“It seems strange that a pro-Western government, supported by the U.S. Army and other NATO countries on its own territory, would seek Russian or Chinese weapons through questionable channels.” Indeed it does.
“Italy Probe Unearths Huge Iraq Arms Deal,” by Charles J. Hanley and Ariel David for AP (thanks to John):
PERUGIA, Italy (AP) – In a hidden corner of Rome’s busy Fiumicino Airport, police dug quietly through a traveler’s checked baggage, looking for smuggled drugs. What they found instead was a catalog of weapons, a clue to something bigger.
Their discovery led anti-Mafia investigators down a monthslong trail of telephone and e-mail intercepts, into the midst of a huge black-market transaction, as Iraqi and Italian partners haggled over shipping more than 100,000 Russian-made automatic weapons into the bloodbath of Iraq.
As the secretive, $40 million deal neared completion, Italian authorities moved in, making arrests and breaking it up. But key questions remain unanswered.
For one thing, The Associated Press has learned that Iraqi government officials were involved in the deal, apparently without the knowledge of the U.S. Baghdad command – a departure from the usual pattern of U.S.-overseen arms purchases.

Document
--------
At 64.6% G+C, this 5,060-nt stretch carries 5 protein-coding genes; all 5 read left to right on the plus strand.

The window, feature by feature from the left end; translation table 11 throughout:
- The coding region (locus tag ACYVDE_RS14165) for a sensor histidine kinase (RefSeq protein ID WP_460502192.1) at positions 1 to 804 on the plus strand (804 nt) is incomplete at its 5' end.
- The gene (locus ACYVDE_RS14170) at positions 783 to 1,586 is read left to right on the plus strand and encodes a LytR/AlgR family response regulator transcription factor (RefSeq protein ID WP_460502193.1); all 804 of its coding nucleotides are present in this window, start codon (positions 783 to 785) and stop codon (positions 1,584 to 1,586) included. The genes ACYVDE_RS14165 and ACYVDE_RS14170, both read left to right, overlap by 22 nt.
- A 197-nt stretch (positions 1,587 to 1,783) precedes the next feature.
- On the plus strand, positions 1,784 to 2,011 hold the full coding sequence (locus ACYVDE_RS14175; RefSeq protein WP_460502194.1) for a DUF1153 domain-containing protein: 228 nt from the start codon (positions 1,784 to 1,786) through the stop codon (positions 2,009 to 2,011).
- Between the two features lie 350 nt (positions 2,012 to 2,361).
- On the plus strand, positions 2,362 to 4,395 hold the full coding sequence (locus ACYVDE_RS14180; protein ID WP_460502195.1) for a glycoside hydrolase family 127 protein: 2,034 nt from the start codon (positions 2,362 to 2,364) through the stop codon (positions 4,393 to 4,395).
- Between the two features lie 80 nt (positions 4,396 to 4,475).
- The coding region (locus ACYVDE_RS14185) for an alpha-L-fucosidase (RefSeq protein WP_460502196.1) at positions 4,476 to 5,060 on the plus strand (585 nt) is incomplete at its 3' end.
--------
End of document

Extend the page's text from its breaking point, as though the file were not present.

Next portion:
Why these officials resorted to “black” channels and where the weapons were headed is unclear.
The purchase would merely have been the most spectacular example of how Iraq has become a magnet for arms traffickers and a place of vanishing weapons stockpiles and uncontrolled gun markets since the 2003 U.S. invasion and the onset of civil war.
Some guns the U.S. bought for Iraq’s police and army are unaccounted for, possibly fallen into the hands of insurgents or sectarian militias. Meanwhile, the planned replacement of the army’s AK-47s with U.S.-made M-16s may throw more assault rifles onto the black market. And the weapons free-for-all apparently is spilling over borders: Turkey and Iran complain U.S.-supplied guns are flowing from Iraq to anti-government militants on their soil.
Iraqi middlemen in the Italian deal, in intercepted e-mails, claimed the arrangement had official American approval. A U.S. spokesman in Baghdad denied that.
“It seems strange that a pro-Western government, supported by the U.S. Army and other NATO countries on its own territory, would seek Russian or Chinese weapons through questionable channels,” the anti-Mafia prosecutor wrote in seeking the arrest warrant that short-circuited the complex deal.